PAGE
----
Best Flooring for Laundry Rooms

Your laundry room floor can sometimes take quite a beating– between muddy shoes, dirty clothes, and potential washing machine overflow, as well as high amounts of daily traffic, it has to be tough to handle everything it’s put through. Because of this room’s highly specific needs, it requires a specific floor as well.

The best choice of material for a laundry room floor is vinyl, for several reasons. First, vinyl is moisture resistant, so it won’t warp or mold like wood or carpet. Even if you never experience a washing machine flood, chances are you’ll have some lingering moisture in your laundry room just from daily use. Over time, this moisture can damage some flooring materials, but vinyl won’t be harmed by it.

Second, vinyl is easy to clean. Anyone who’s ever accidentally spilled liquid laundry detergent onto carpet knows how much of a pain it can be to clean up. With vinyl, spills wipe right up with ease. It’s also a convenient floor to keep clean because all you have to do is sweep up any dust or lint from the dryer. You can clean in between and underneath your washer and dryer without having to reach around awkward spaces with a vacuum hose.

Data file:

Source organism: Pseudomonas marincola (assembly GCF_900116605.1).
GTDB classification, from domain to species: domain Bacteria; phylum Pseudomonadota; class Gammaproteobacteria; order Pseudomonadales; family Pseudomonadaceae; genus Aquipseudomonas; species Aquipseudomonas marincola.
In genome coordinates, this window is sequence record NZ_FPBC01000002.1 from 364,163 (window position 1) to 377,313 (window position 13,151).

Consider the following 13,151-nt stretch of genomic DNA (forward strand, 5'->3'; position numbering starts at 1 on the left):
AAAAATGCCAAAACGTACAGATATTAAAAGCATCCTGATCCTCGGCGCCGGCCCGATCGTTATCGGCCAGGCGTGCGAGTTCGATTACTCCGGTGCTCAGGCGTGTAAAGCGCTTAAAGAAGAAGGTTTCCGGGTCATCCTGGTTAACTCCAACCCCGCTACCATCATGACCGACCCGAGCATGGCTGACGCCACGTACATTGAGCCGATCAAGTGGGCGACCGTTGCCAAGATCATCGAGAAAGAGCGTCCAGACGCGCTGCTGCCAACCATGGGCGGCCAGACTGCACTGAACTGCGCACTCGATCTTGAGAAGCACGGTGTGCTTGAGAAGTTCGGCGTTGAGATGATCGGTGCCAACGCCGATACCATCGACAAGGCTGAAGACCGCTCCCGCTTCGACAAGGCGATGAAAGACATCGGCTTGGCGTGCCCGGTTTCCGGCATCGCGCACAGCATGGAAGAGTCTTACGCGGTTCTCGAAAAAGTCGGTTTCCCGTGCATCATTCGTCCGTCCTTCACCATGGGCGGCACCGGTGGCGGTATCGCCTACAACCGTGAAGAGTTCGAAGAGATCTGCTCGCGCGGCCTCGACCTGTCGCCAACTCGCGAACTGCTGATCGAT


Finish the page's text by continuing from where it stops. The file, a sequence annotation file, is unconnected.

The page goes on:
Finally, vinyl is your best choice because of its affordability and ease of installation. Over time, even the best laundry room floors will deteriorate and need to be replaced. Vinyl is very reasonably priced, and it is not a difficult material to install, making the interruption to your life minimal. Your vinyl will serve you well for years to come, but when its days are up, you can bring in new vinyl with ease.

If you prefer a different material, you still have options. A good alternative to vinyl is tile. Although it is more expensive, tile makes for a strong floor that will resist damage more than any other common material. It shares all of the key benefits of vinyl, as well– it is moisture resistant and easy to clean. Tile makes for a more elegant look if you aren’t a fan of vinyl, which is a perk for many homeowners looking to tie rooms together as one coherent space. If you choose to install tile, select a dark grout color so that collected dust, dirt, and lint won’t make the floor look dingy. 

 

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